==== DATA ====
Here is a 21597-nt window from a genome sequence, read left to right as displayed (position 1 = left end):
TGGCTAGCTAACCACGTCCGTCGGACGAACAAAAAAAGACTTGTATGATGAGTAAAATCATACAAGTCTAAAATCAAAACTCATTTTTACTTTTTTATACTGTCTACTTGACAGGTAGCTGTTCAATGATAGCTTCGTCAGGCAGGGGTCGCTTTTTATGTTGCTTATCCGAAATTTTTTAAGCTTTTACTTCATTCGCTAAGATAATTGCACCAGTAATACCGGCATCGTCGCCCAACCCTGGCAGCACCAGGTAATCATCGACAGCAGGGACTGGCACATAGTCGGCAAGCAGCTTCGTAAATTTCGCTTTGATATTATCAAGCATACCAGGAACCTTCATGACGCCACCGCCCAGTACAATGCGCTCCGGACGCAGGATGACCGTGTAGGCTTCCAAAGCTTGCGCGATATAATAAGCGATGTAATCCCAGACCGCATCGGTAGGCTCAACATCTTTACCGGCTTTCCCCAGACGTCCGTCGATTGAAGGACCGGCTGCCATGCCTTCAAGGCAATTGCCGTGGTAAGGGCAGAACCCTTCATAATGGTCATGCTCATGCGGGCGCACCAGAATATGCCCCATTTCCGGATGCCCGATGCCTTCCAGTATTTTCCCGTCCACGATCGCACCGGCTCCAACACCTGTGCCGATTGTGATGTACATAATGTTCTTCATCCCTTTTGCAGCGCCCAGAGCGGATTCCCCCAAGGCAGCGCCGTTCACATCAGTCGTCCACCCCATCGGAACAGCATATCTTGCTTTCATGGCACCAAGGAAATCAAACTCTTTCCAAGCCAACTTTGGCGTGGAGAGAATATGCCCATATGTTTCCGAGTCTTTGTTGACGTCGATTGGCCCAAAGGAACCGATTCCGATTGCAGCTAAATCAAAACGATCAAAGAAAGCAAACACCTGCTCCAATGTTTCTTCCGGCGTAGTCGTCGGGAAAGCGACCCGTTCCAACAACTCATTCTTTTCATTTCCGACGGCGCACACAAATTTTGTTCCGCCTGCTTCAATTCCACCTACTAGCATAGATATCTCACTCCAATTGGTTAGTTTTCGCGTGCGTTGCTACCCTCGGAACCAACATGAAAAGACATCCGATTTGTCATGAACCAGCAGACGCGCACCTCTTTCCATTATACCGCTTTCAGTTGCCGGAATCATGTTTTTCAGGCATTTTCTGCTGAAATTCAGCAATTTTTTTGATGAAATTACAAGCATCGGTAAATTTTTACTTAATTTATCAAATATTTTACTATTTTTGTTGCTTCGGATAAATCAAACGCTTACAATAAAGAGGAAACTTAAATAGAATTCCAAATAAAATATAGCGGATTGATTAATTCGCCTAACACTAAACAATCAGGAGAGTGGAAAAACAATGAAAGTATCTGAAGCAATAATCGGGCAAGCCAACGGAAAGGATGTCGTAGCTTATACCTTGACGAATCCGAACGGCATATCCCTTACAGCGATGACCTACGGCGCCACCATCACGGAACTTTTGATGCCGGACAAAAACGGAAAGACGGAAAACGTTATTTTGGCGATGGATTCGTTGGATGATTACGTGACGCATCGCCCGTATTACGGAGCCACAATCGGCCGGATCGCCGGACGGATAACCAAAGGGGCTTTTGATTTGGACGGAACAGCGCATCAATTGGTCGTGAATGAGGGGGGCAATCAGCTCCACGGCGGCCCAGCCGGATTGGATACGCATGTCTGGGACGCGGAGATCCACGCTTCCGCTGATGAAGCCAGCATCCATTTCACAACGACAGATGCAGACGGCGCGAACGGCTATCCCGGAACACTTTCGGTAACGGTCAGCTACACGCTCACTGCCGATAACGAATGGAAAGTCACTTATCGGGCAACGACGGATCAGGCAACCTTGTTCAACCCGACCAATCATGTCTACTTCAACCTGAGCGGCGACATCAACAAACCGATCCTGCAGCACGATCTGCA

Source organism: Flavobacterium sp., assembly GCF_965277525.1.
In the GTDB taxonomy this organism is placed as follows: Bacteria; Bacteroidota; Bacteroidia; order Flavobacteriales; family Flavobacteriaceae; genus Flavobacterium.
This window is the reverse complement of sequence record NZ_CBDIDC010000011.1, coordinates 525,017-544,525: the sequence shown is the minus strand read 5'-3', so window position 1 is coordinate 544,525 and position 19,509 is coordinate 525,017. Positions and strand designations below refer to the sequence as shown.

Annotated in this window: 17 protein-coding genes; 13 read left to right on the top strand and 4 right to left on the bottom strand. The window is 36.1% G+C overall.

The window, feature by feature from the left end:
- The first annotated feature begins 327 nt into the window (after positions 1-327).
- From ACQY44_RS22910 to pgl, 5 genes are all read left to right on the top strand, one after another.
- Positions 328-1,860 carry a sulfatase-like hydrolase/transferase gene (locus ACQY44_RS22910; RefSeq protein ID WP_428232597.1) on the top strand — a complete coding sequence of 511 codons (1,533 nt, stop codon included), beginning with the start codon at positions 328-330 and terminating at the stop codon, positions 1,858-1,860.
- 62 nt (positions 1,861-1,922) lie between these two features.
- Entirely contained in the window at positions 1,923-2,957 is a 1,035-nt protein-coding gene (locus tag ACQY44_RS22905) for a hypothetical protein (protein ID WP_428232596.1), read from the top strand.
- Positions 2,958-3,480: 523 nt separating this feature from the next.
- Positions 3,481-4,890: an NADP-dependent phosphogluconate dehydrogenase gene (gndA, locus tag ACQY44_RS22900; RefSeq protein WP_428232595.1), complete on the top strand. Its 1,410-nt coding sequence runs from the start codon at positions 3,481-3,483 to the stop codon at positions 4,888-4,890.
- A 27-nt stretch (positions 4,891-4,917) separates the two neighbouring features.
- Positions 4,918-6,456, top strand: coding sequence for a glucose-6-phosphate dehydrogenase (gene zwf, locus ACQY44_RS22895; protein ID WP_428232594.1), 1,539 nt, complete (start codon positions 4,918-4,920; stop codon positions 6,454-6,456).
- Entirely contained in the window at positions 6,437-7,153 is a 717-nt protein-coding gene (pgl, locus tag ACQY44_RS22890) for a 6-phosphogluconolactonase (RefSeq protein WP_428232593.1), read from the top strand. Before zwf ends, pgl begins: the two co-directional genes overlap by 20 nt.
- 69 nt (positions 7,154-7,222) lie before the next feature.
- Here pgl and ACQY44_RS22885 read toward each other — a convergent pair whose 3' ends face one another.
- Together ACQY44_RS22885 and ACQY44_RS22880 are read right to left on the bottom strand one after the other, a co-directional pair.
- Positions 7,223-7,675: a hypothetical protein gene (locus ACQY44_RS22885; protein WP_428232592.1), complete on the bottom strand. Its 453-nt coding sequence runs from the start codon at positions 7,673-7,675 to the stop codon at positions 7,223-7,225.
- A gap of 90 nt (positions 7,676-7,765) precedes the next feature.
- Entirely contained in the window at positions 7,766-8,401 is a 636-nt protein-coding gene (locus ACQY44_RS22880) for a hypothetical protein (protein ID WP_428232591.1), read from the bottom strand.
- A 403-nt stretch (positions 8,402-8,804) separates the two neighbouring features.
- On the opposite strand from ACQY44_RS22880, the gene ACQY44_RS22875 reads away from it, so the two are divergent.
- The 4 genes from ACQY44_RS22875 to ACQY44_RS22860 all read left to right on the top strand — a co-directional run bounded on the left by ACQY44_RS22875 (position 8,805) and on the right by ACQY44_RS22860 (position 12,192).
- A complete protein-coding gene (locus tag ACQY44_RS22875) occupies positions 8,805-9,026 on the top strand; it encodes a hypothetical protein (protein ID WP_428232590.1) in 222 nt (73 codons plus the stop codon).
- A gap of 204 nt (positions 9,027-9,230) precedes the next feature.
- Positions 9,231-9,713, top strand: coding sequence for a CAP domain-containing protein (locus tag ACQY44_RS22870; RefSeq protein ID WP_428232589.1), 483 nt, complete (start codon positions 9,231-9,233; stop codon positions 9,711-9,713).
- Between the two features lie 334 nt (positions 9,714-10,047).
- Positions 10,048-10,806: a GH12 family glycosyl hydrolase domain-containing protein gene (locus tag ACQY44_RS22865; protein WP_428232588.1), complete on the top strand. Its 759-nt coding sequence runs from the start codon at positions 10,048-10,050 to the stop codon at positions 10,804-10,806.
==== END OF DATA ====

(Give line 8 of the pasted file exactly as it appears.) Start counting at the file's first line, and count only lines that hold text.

- The first annotated feature begins 327 nt into the window (after positions 1-327).